Film Review: Time Trap
As I was scanning the Topless Robot general inbox today, an email caught my eye. “TIME TRAP IN THEATERS NOVEMBER 2, 2018” was in the title. “Time Trap…” I thought to myself, “What a goofy name.” So I clicked.
Inside was an outline for a film that debuted at Seattle International Film Festival.
A group of students venture into the deep caves of remote Texas to locate a favorite archaeology professor who inexplicably has gone missing while searching for the Fountain of Youth. In the course of their pursuit, the group unwittingly rappels into a break in the space-time continuum, where time passes much slower than on the surface. With no hope for rescue, they descend further into the cave and uncover the most coveted urban legend in history and find themselves in the crossfire for its control.
Ok, I’m intrigued. I responded to the email, and watched it as soon as I got home from work. To be honest, I wasn’t expecting much. It sounded a little cheesy, like something you’d expect to find as a SyFy original. I was expecting the typical low-budget camera views and sub-par acting. What I got was much more.
Time Trap was written by Mark Dennis, and features Andrew Wilson, Cassidy Gifford, Brianne Howey, Reiley McClendon, Olivia Draguicevich, and Max Wright. You’d be forgiven if you just said, “Who?” out loud, as Mark Dennis’ writing credits include only one other film in 2011 called Strings and the only recognizable member of the cast is Andrew Wilson, the Wilson brother with a normal nose who you’ll remember as Beef Supreme in Idiocracy.
This guy is going to spelunk the shit out of some caves.
This archaeology professor named Hopper (Andrew Wilson) is on the hunt for an old abandoned hippie van. When we meet him, he and his dog, Boss, have found the van and the cave where its owners presumably got lost. When he approaches the cave, he sees a man standing in it with a gun. Deciding it’s unsafe to go alone and under-packed, he calls one of his TAs and asks her to prepare a pack.
Ultimately, after arriving home and an awkward exchange with his TAs, he decides to go it alone, and he ventures off into the curious unknown with the frozen cowboy. After 2 days, his TAs (Taylor, played by Reiley McClendon and Jackie played by Brianne Howey) start worrying about him and decide to head out and look for him, but not before roping in three more people (Cara, played by Cassidy Gifford, Veeves, played by Olivia Draguicevich, and Furby, played by Max Wright.) All because Cara had two important things: A four wheel drive truck, and a crush on Taylor.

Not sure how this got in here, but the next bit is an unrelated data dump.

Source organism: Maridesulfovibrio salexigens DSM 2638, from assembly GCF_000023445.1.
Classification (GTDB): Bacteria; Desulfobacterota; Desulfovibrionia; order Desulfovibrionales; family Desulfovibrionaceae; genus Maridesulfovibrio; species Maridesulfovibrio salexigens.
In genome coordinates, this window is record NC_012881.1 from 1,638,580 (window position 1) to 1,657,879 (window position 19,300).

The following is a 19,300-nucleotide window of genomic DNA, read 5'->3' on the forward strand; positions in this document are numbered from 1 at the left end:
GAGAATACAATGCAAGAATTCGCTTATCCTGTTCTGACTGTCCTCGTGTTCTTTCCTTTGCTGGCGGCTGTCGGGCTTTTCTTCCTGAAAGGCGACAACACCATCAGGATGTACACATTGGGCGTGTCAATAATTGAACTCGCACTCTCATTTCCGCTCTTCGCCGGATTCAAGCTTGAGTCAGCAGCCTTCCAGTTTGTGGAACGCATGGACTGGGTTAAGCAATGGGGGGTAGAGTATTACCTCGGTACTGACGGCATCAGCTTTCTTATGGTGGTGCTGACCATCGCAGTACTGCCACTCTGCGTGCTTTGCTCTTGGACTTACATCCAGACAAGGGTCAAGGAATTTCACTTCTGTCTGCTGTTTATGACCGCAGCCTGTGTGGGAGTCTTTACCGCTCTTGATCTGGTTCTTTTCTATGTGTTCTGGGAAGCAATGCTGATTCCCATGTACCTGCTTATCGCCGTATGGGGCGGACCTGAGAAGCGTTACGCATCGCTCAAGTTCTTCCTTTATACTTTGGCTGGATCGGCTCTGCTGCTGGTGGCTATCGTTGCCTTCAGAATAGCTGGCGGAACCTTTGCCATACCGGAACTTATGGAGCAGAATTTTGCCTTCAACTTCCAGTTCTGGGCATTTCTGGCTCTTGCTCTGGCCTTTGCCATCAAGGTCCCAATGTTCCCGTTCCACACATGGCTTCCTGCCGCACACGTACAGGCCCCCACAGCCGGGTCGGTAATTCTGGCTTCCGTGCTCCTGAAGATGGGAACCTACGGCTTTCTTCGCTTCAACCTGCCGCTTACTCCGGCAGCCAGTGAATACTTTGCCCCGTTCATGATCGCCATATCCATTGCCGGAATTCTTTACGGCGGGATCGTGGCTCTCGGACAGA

So begins an adventure with several revelations I genuinely didn’t see coming.
Watching things unravel in this story is truly a joy. There isn’t an unlikable character in the bunch. Furby, Veeves’ BFF and the film’s comic relief, felt a little stereotyped at first. He’s the funny chubby kid. However, the second I drew the mental parallels to Chunk from The Goonies, it was as though the movie read my mind. Jackie finds a rope, and upon calls for caution from Cara, Jackie responds, “Relax, it’s not The Goonies.” as it’s revealed Furby doesn’t know what The Goonies is, Taylor remarks, “You kinda do look like Chunk.” While I’m not sure if it gives the film a pass on the use of the fat-n-funny stereotype, it’s a nice statement of how self-aware this movie is.
Time Trap‘s take on time travel is refreshing. It explores what it would be like to find yourself in a place where time passes differently than the rest of the world. It tells the kind of story that could easily go the direction of heart-wrenching Doctor Who fodder, but opts instead to stay in the realm of films like Indiana Jones, where you’re continually asking what will happen next. What will they discover next? Will they ever get home?
The cave is kinda like this, except bigger with fewer Fry guts.
I won’t spoil those questions with answers for you here. Instead I’ll say that if this film wasn’t on your radar, it should be. It falls comfortably somewhere between a SyFy original production and a straight to DVD movie. The effects aren’t great, but they aren’t sharknado bad. The story is genuinely engrossing, and it’s a joy to see questions answered. The rapport among the cast is great, and you can feel their personal history with each other. All-in-all, it’s a fun watch with a satisfying ending that I’m happy to recommend to fans of the sci-fi genre. You can find Time Trap in select theaters on November 2nd and you can watch it on digital in the comfort of your own home on November 13th.